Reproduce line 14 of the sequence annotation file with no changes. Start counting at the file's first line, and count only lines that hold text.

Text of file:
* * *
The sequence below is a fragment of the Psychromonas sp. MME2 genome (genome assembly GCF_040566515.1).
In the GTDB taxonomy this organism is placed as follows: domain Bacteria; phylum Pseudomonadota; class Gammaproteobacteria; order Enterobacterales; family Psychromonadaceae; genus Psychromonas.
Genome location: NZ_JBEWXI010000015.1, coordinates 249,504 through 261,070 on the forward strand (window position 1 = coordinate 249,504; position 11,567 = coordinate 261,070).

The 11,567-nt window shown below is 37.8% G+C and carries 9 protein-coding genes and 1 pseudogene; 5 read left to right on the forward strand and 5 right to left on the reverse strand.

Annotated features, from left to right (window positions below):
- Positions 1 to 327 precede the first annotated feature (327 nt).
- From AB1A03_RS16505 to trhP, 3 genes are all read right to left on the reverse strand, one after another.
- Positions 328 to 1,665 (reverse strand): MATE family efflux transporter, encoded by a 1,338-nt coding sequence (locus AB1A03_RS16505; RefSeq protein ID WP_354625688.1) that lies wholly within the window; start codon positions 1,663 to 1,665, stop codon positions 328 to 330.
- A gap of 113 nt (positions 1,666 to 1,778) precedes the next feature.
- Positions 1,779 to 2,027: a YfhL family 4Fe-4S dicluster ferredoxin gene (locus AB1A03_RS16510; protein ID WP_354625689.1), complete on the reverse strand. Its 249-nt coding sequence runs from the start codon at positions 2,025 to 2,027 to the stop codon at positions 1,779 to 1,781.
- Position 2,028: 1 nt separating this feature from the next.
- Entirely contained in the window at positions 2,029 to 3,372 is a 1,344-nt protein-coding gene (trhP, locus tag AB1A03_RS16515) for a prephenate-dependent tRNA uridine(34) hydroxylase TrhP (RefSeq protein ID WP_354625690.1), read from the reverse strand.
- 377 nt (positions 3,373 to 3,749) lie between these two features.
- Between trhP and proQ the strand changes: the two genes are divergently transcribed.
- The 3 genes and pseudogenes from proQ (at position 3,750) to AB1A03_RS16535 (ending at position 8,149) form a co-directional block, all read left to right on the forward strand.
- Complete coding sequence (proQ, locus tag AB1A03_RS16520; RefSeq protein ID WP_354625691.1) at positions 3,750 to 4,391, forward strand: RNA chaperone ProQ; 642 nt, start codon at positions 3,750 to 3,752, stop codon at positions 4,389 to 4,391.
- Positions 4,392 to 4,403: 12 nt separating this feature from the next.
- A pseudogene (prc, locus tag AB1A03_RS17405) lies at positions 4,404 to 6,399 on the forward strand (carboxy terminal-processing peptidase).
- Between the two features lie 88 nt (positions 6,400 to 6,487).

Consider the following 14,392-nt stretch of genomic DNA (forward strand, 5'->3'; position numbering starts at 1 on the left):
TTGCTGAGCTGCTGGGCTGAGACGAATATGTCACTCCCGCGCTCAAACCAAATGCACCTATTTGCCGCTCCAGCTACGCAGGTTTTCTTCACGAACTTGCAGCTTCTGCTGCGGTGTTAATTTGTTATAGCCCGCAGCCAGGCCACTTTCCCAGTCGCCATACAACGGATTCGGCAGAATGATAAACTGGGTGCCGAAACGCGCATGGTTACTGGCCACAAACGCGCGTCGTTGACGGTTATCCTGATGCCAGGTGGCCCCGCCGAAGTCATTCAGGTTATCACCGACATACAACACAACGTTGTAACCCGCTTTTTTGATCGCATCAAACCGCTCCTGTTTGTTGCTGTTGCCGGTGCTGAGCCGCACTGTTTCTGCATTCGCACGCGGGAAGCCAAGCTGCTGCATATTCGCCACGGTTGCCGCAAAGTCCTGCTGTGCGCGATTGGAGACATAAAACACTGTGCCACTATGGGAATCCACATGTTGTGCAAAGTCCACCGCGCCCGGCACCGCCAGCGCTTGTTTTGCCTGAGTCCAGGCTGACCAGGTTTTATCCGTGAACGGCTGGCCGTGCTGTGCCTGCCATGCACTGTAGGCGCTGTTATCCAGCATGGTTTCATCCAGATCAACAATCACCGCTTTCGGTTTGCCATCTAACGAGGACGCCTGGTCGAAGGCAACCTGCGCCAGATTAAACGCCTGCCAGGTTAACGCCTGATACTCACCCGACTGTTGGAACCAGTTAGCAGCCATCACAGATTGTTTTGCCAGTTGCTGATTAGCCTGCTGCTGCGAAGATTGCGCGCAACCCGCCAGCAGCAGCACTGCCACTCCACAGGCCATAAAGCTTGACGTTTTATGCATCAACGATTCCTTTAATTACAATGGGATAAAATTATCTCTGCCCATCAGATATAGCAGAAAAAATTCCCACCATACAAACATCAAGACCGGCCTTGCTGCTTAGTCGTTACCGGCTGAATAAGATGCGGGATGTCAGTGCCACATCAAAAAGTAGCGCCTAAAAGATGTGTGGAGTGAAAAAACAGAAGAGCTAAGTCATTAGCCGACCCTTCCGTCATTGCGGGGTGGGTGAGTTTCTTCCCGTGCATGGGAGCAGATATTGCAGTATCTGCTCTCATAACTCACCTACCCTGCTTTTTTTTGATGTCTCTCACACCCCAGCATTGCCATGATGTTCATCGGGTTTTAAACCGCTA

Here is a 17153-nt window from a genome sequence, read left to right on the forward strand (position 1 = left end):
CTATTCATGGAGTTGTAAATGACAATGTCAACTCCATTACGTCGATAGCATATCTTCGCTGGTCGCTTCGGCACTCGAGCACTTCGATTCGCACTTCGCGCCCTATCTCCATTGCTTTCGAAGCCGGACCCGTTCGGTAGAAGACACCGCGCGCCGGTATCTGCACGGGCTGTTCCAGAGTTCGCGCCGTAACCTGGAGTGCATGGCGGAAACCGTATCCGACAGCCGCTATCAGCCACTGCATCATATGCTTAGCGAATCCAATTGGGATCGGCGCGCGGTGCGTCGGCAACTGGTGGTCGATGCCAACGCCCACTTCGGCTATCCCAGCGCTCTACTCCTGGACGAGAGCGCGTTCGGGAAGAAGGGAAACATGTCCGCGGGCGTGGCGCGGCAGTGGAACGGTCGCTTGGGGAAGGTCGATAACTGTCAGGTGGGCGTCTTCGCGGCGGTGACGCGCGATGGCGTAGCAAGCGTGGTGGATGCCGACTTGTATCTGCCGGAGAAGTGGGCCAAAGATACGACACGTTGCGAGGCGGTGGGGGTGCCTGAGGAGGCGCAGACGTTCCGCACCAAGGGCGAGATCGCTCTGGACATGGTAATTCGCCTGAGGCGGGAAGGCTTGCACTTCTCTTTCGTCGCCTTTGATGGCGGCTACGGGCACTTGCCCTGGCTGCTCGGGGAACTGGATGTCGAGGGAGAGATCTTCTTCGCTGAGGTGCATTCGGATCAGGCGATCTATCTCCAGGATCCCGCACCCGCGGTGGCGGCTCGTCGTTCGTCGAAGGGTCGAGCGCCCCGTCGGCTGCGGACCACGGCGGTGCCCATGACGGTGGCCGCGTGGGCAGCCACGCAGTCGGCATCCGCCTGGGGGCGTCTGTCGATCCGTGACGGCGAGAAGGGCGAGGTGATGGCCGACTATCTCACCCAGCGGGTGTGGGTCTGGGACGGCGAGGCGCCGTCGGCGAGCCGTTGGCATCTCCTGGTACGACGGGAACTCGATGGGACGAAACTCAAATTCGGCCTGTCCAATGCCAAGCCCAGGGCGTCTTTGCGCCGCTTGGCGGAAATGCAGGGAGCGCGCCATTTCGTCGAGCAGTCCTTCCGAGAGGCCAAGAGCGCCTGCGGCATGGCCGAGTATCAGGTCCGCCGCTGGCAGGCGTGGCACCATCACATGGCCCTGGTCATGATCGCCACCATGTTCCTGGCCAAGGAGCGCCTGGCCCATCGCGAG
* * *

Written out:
- Between trhP and proQ the strand changes: the two genes are divergently transcribed.